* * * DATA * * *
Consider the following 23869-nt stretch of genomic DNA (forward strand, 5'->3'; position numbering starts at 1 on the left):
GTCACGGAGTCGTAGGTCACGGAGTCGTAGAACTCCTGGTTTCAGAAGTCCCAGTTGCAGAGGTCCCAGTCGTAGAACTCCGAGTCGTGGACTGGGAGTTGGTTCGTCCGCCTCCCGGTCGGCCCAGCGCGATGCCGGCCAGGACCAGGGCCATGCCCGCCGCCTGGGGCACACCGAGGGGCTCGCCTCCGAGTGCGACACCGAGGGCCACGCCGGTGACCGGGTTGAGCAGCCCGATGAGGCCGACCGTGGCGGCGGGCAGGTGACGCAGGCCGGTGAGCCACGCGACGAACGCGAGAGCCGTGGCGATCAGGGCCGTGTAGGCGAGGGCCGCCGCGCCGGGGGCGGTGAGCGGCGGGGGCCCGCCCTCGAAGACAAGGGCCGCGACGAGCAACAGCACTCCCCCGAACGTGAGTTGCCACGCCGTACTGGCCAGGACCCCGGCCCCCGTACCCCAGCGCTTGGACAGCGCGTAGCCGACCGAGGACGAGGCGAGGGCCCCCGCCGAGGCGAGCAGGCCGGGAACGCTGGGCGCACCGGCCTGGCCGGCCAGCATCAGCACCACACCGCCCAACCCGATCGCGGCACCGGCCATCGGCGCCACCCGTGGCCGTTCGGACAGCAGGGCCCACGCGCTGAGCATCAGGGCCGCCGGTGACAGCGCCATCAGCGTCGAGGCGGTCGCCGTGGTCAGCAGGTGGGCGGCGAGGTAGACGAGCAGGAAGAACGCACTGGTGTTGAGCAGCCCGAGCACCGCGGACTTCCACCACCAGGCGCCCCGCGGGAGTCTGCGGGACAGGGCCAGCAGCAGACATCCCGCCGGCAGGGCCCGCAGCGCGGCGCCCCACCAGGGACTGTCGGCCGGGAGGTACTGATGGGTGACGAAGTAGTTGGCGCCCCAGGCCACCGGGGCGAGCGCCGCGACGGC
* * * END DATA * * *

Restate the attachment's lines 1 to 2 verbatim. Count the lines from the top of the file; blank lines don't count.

Consider the following 23869-nt stretch of genomic DNA (forward strand, 5'->3'; position numbering starts at 1 on the left):
GTCACGGAGTCGTAGGTCACGGAGTCGTAGAACTCCTGGTTTCAGAAGTCCCAGTTGCAGAGGTCCCAGTCGTAGAACTCCGAGTCGTGGACTGGGAGTTGGTTCGTCCGCCTCCCGGTCGGCCCAGCGCGATGCCGGCCAGGACCAGGGCCATGCCCGCCGCCTGGGGCACACCGAGGGGCTCGCCTCCGAGTGCGACACCGAGGGCCACGCCGGTGACCGGGTTGAGCAGCCCGATGAGGCCGACCGTGGCGGCGGGCAGGTGACGCAGGCCGGTGAGCCACGCGACGAACGCGAGAGCCGTGGCGATCAGGGCCGTGTAGGCGAGGGCCGCCGCGCCGGGGGCGGTGAGCGGCGGGGGCCCGCCCTCGAAGACAAGGGCCGCGACGAGCAACAGCACTCCCCCGAACGTGAGTTGCCACGCCGTACTGGCCAGGACCCCGGCCCCCGTACCCCAGCGCTTGGACAGCGCGTAGCCGACCGAGGACGAGGCGAGGGCCCCCGCCGAGGCGAGCAGGCCGGGAACGCTGGGCGCACCGGCCTGGCCGGCCAGCATCAGCACCACACCGCCCAACCCGATCGCGGCACCGGCCATCGGCGCCACCCGTGGCCGTTCGGACAGCAGGGCCCACGCGCTGAGCATCAGGGCCGCCGGTGACAGCGCCATCAGCGTCGAGGCGGTCGCCGTGGTCAGCAGGTGGGCGGCGAGGTAGACGAGCAGGAAGAACGCACTGGTGTTGAGCAGCCCGAGCACCGCGGACTTCCACCACCAGGCGCCCCGCGGGAGTCTGCGGGACAGGGCCAGCAGCAGACATCCCGCCGGCAGGGCCCGCAGCGCGGCGCCCCACCAGGGACTGTCGGCCGGGAGGTACTGATGGGTGACGAAGTAGTTGGCGCCCCAGGCCACCGGGGCGAGCGCCGCGACGGC